This blog post is about individual support sessions. It has been written from the perspective of a tutor, with the intention of sharing practice with other tutors.
If you discover that one of your students is struggling with their studies, a tutor can ask a student whether they would like to have an individual support session (ISS) to help them to get them back on track. An ISS isn’t a 15 to 20 minute telephone call in response to a student’s question, or a quick talk through different parts of some module materials. An ISS is a structured and dedicated one-to-one session to help a student to progress with their studies.
A request for an ISS can come from either from yourself, or from a student or via the student support team. A request may also come from one of your line managers. To request an ISS, you can send a request to the student support team (SST) via your TutorHome page, or you can contact your line manager, who will do this for you. It is important that ISS requests are recorded since individual support sessions are not technically a part of your module teaching time. Instead, every session needs to be accounted for since they will come from your FTE.
From the student’s perspective, an ISS typically lasts for one hour, but from the tutor’s perspective, two hours of their time is accounted for; one hour for the actual session, and one hour for the preparation time. More will be said about what it means to deliver and prepare a session in a moment.
An important point to note is that different modules differ in terms of their tuition models. A first year module may have a different model to a final year project module. In a dissertation module, where you may have a fewer number of students than typical module, an element of one-to-one tuition is likely to be built into its tuition module. For example, at the time of writing, the computing undergraduate project module has for hours of one-to-one time for every student. It is up to the individual tutor (and their students) to device how to best make use of that time.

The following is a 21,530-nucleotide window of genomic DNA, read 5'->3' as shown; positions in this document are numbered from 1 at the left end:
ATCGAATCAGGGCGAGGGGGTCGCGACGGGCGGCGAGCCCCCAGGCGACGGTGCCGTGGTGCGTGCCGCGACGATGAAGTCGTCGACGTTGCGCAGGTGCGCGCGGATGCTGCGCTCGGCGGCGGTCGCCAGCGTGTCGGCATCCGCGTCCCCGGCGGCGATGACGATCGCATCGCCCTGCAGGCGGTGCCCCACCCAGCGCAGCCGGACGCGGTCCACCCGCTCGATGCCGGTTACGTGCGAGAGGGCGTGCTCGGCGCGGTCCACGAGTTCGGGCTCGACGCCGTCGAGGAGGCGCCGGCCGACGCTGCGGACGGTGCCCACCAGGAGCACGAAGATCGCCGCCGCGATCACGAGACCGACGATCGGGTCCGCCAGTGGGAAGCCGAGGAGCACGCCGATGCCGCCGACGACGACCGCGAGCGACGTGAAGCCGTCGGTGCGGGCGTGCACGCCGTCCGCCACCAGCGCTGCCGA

What follows is a short summary of what might happen within an individual support session. Every session is likely to be different, since ever student and every module is different.
Identifying a need
In my distance teaching practice, I try to tie everything together. In my script comments, I refer students to my eTMA feedback summary page. In my feedback summary page, I may refer to other tutorials, earlier feedback, or module resources. In some cases, I may also suggest to students in their eTMA summary that it might be useful to have an additional support session by encouraging them to contact either myself, or the student support team. In some cases, I might even give them a ring to ask this question.
Booking in a time
The next step is to book in a date and time that works for a student. I always ask what their communication preferences might: whether they prefer to use the phone, or use Adobe Connect, or MS Teams. At the time of writing, I prefer MS teams, since I can use my web cam, and it enables me to do some screensharing, which is especially helpful when working with a technical subject, such as computing. It can also be useful to guide students through important parts of module materials. When arranging a date and time, I also ask the important question: what would you like to get out of the session? In addition to confirming a date and time by phone or by email, I also send a digital calendar meeting invite, which would also contain a link to either a MS Teams room, or an Adobe Connect room.
I have one hour to prepare. To keep things fresh in my mind, I tend to prepare close to the time of when the session is scheduled. Some important questions to ask include: how well has our student being doing in their studies? I answer this by looking at current progress and their study history. I also ask: where are they, or where should they be in the study of their module? To make sure I know where they are, I review the module calendar and identify which bits of module materials they should be studying. Another question is: what assessments are coming up? Is there an exam, or is there an important TMA coming up?